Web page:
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HomeNewsLocal newsKemetic Yoga Gaining Recognition for Health Benefits

Kemetic Yoga Gaining Recognition for Health Benefits

Darshania Domingo, left, leads the class in a Kemetic posture. (Photo by Mirahl Vera Lu Johnson-Verini)

A lesser-known yoga form, the Kemetic practice from ancient Egypt, was revitalized in the 1970s and is becoming more popular around the world, including a chapter on St. Croix that practices three times a week on a west end beach.

Kemetic yoga, originally Kemet, as in the African Kemet civilization, was modernized by Asar Hapi and Yirser Ra Hotep. They melded hieroglyphics, wall carvings and paintings of pharaohs in stretching positions with physical movements, breathing techniques and meditation to evolve the practice. Today, the resulting practice is certified by Yoga Alliance.

The Kemetic yoga system combines physical movements with controlled breathing and meditation. According to Hotep and Yoga Alliance’s website, the postures create an alignment of the spinal column and correct defects in the skeletal muscular system to alleviate stress, improve circulation, nutrient and oxygen supply and allow energy and cerebral spinal fluid to flow more efficiently.

Several of the poses, or asanas, taught in Kemetic yoga are similar to those practiced in Indian yoga because both are based on ancient Egyptian records. The “tree” pose is the same in both practices, but the sphinx is different and called Heru Amkhet in Kemet. The Kemetic Pose of Immortality mirrors the carving found on Pharaoh Tutankhamen’s chair, according to Rosalind Cummings-Yeats in a Yoga Journal article. The Kemetic Ausar pose involves folding the arms in a certain way, and in the Sesh pose participants are sitting on their heels.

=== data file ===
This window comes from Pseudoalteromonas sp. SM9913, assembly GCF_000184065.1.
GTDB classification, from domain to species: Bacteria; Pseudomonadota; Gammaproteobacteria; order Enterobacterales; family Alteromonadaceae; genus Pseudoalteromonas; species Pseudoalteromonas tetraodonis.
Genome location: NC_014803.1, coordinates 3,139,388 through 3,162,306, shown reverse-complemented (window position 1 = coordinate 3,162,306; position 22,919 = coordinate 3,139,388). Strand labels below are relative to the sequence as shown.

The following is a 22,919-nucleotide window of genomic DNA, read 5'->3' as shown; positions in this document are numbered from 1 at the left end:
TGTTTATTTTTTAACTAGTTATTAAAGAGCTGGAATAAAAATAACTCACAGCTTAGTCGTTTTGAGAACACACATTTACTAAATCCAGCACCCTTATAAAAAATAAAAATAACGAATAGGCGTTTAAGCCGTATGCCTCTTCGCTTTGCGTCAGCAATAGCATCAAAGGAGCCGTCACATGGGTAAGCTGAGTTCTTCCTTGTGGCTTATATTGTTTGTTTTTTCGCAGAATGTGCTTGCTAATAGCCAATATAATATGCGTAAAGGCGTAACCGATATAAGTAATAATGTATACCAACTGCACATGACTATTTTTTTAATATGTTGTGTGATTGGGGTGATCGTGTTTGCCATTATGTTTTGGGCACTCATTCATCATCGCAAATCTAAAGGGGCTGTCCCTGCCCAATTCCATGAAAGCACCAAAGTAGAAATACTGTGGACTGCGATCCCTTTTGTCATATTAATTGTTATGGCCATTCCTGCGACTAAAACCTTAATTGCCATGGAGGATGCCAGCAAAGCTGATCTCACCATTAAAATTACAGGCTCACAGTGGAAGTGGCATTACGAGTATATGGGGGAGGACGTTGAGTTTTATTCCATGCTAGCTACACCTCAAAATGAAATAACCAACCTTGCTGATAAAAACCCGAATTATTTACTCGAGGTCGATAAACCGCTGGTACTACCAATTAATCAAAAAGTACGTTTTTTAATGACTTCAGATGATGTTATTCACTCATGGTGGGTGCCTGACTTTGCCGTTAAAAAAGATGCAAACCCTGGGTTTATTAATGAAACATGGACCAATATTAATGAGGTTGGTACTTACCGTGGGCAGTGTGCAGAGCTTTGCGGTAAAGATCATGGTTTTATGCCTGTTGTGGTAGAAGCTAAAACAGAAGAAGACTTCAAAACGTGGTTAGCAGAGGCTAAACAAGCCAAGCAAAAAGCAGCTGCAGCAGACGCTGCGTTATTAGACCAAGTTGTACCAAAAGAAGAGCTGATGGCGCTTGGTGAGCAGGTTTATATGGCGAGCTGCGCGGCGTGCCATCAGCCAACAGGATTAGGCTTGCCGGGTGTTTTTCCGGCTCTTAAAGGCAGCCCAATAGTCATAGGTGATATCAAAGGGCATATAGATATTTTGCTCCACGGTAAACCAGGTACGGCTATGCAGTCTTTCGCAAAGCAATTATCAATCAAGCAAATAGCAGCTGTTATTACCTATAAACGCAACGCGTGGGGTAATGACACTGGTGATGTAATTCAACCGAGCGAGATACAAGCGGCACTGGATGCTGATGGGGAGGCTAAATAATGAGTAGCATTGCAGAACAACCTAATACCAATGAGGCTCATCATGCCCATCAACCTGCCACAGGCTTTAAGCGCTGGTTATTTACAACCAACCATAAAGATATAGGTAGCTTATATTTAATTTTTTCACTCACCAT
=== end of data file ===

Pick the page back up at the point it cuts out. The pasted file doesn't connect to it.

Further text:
Eric Thompson and Shalima Edwards hold a Kemetic yoga pose during a class with Darshania Domingo. (Photo courtesy of Darshania Domingo)

Some, including Hotep, say that Kemetic practice is older than the Indian method because no records were found of it in India, where yoga was said to have originated.

“It is an ancient African form of yoga based on the culture of ancient Egypt, known as Kemet, Land of the Blacks,” said Cynthia McCoy, a Black Kemetic yoga teacher from Atlanta.

McCoy described three major differences between Kemetic and Indian yoga. First, Kemetic yoga poses imitate ancient Egyptian deities depicted on the walls of ancient temples and hieroglyphic texts – Indian yoga poses have several sources including military training. The second difference is there is only one type of Kemetic yoga while there are various types of Indian yoga. The third difference is that Kemetic yoga is culturally and spiritually relevant to people of African descent and more inclusive, accessible and relatable than Indian yoga, she said.

Darshania Domingo teaches the west end Kemetic yoga class on St. Croix. She learned the practice from a book and eventually in Jamaica from Hotep, one of the founders of the modern practice. She said she was lucky that her first yoga class was with a Black instructor and has discovered over the years that Black women are not always comfortable in a class with predominantly white participants.

“It’s important to offer it for everybody, but especially for my people to let them see what is possible,” Domingo said. “It’s very important to be inclusive.”

Domingo said there are now 5,000 instructors around the world. Her goal is to get as many people as possible into the practice.

“It’s important to provide an opportunity for the community to be part of health and wellness practices. Wellness should not be for the elite. It should be for everyone. Black people do not have the same longevity – they are dying faster,” Domingo told the Source.

Editor’s note: Darshania Domingo occasionally writes for the Source.

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